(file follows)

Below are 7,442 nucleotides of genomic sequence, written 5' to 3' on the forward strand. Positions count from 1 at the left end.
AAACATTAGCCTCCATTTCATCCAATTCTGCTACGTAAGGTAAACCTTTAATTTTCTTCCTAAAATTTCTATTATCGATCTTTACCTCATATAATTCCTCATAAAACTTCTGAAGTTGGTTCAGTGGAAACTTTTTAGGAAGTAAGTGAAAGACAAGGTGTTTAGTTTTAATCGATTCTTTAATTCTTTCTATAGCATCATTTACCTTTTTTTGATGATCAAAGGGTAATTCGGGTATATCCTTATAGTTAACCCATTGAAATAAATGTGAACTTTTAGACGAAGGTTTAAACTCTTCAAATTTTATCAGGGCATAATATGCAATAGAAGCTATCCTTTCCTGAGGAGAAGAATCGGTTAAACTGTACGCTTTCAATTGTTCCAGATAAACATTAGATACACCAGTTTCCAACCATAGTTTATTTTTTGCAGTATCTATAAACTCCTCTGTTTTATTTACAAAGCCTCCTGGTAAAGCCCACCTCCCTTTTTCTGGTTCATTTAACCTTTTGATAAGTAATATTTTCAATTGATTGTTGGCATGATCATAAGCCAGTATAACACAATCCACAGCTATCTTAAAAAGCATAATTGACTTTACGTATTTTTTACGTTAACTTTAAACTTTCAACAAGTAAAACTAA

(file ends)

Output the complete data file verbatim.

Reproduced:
Below are 7,442 nucleotides of genomic sequence, written 5' to 3' on the forward strand. Positions count from 1 at the left end.
AAACATTAGCCTCCATTTCATCCAATTCTGCTACGTAAGGTAAACCTTTAATTTTCTTCCTAAAATTTCTATTATCGATCTTTACCTCATATAATTCCTCATAAAACTTCTGAAGTTGGTTCAGTGGAAACTTTTTAGGAAGTAAGTGAAAGACAAGGTGTTTAGTTTTAATCGATTCTTTAATTCTTTCTATAGCATCATTTACCTTTTTTTGATGATCAAAGGGTAATTCGGGTATATCCTTATAGTTAACCCATTGAAATAAATGTGAACTTTTAGACGAAGGTTTAAACTCTTCAAATTTTATCAGGGCATAATATGCAATAGAAGCTATCCTTTCCTGAGGAGAAGAATCGGTTAAACTGTACGCTTTCAATTGTTCCAGATAAACATTAGATACACCAGTTTCCAACCATAGTTTATTTTTTGCAGTATCTATAAACTCCTCTGTTTTATTTACAAAGCCTCCTGGTAAAGCCCACCTCCCTTTTTCTGGTTCATTTAACCTTTTGATAAGTAATATTTTCAATTGATTGTTGGCATGATCATAAGCCAGTATAACACAATCCACAGCTATCTTAAAAAGCATAATTGACTTTACGTATTTTTTACGTTAACTTTAAACTTTCAACAAGTAAAACTAA